Kenneth C. Davis's "Don't Know Much About the Bible: Everything You Need to Know About the Good Book but Never Learned" is an interesting popular history/theological discourse on the Biblical stories many of us don't know or don't remember. Davis, the author of other books in the "Don't Know Much About" series, has written an interesting and entertaining book, but, while I did learn something about the Bible reading this book, I have little faith that Davis's views on many of these subjects are correct.
Davis tells many of the Biblical stories in blunt, revealing language. He enjoys shocking the reader and bringing out the unsavory portions of the Biblical stories - the sex, the murder, the intrigue - that many people don't realize are there. He gives the historical context of Israel and tries to explain the role of many of the Biblical stories to the early Jews. Davis also recounts and explains the recurring themes of the Old Testament and helps tie together the stories and morals in ways that short Biblical readings every Sunday don't or can't do. This is where the book is the strongest.
However, although I am not in any way a Biblical scholar (else I probably wouldn't have been reading this book), there was enough in the book that made me mistrust too many of Davis's perspectives and his factual statements about the history of the Bible. Davis presents his perspective as the "truth" about the Bible, but two particular nuggets made me doubt his perspective:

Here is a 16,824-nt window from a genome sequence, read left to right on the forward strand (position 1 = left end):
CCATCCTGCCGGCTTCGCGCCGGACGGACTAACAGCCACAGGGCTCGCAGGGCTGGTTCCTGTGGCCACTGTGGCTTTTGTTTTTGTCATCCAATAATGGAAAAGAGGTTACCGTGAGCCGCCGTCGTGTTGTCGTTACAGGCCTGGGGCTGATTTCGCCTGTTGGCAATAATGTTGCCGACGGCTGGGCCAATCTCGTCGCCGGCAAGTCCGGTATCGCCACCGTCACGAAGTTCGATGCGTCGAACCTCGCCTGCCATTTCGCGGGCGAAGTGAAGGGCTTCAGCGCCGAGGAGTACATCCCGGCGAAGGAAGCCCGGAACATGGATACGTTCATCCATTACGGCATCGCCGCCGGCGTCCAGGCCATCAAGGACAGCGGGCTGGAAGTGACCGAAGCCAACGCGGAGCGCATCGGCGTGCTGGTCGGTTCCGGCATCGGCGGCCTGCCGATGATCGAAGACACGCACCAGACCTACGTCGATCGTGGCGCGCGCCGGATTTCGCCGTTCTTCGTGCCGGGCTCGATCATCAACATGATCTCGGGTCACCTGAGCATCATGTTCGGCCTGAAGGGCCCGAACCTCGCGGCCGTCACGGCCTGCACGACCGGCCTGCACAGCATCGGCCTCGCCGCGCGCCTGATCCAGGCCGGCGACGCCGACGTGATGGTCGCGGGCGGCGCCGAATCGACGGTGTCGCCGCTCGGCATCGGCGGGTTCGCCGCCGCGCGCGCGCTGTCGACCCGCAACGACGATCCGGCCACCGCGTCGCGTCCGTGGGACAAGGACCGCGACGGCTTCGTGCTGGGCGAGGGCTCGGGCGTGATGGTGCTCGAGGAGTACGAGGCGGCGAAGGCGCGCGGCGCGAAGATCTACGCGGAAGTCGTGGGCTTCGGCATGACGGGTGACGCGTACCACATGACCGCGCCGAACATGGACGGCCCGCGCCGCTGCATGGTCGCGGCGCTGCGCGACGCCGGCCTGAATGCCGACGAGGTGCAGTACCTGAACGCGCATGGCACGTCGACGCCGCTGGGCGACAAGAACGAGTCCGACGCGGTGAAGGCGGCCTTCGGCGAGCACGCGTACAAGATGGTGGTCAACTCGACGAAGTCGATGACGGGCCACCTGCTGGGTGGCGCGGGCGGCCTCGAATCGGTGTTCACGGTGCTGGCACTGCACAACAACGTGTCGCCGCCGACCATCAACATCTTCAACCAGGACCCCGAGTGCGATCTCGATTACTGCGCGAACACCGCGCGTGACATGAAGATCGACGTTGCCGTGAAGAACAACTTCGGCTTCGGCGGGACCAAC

-Davis wrote that "most scholars agree" that the first five books of the Bible (the Pentateuch) were written by four authors: J, E, D, and P. This is the "documentary hypothesis." However, some basic research reveals that the documentary hypothesis began to lose favor by most scholars in the 1960s and now is only one of several competing hypotheses behind the authorship of the Pentateuch.
-During the Proverbs discussion, Davis quoted: "Withhold not correction from the child: for if thou beatest him with the rod, he shall not die" (Proverbs 23:13). He said that equating discipline with beating is a bad idea and that it turns morality upside down. Then he went on to say, ""In an era of commonplace child abuse, even hinting that the Bible condones such behavior is a grievous mistake." That method of "analysis" - condemning a Biblical proverb because of a perceived modern problem - is completely out of place in a supposedly-historical treatment of the Bible and made me doubt Davis's entire approach.
Davis's book is interesting, eye-opening, and thought-provoking. Ultimately, though, I doubted Davis's arguments and questioned his agenda. Still, this book may spark interest in the Bible and provide a loose framework, however flawed, for further learning about this book that so many of us know, but few know well.
The Author Doesn't Believe the Bible is God's Word Feb 29, 2008